Amidst a low turnout, the people of the English cities have largely rejected adopting a London-style Mayorality system.
The basic reason for introducing such a system is that local government is broken in England. Councils have either got permanent, unmovable majorities on one hand or shifting, unstable coalitions on the other. Neither is working well: permanent majorities lead to a lack of dynanism in councillors and stodgy, slow-to-react councils.
Shifting coalitions and their cousins – councils swinging between one party and another each election – mean that councillors spend their time fighting (sometimes literally), backstabbing, playing to the gallery and otherwise being very insular and political. This results in council policy forever changing and the council services being disrupted.
The Mayoral system is meant to stop that. Instead of such poor extremes, you get one man (almost always a man, alas) with the power concentrated in his hands for four years and the councillors act as the check and balance on him. This sounds great in theory but in practice it’s the same again – either it’s permanently the same man or it swings back and for between two wildly opposing men, albeit only once every 4 years rather than every May.
The solution is obvious to all politicians at all levels, but they don’t like it. They don’t want to let the solution in through the door because when people discover how well it works, they start wanting it for everything. The solution is the supervote, also known as the single transferrable vote (STV).
The supervote put all of the power in the hands of the electorate. The parties no longer have the power of patronage; there is no longer a need to vote for someone you dislike in order to avoid electing someone you dislike more; there are no permanent majorities; there are no dramatic swings. And above all there’s no tactical voting. Because of that, the need to punish or reward the distant national government in London via a local election disappears.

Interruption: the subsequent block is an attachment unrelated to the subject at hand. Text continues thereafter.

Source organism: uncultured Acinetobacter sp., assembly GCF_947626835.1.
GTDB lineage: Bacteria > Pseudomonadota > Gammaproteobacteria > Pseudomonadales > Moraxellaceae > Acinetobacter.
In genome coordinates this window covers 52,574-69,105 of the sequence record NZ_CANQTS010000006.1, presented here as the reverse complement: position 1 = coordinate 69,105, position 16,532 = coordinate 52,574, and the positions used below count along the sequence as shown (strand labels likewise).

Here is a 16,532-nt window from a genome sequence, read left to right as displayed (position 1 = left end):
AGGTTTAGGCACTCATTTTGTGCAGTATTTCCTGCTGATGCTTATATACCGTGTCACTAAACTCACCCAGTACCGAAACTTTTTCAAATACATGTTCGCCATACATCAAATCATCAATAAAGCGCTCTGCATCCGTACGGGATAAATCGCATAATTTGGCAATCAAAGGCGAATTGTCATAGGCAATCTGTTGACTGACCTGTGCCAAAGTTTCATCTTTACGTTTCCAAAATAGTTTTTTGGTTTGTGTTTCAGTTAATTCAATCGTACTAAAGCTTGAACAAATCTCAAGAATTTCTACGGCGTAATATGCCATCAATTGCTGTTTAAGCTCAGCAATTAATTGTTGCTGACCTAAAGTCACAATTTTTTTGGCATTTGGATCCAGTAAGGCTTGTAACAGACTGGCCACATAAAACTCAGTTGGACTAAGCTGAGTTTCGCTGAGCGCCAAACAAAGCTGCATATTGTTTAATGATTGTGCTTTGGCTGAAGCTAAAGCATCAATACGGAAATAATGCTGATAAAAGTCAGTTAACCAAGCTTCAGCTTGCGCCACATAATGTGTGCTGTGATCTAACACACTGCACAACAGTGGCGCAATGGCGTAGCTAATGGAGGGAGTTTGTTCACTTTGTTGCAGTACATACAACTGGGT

What the individual votes for, the council gets. Your party’s candidates are all elected together but you get to chose between them. Suddenly you have all the power over the parties and the councillors. If you’re on the left of Labour, you can vote to push Labour locally to the left. Ditto if you’re on the right of the Tories.
Supervote does result in more coaltions, but they are more stable – councillors don’t have to guess what people want, they already know. Political infighting doesn’t work because the public will use the supervote to punish it. We get more responsive councillors and a more responsive council. Turnout goes up because the vote means something. If your councillor is rubbish, you have another one to turn to. If they’re all rubbish, you have the power to remove them – even without changing what party you vote for.
The power of the supervote is truly awesome. And that’s why the politicians don’t want you to have it.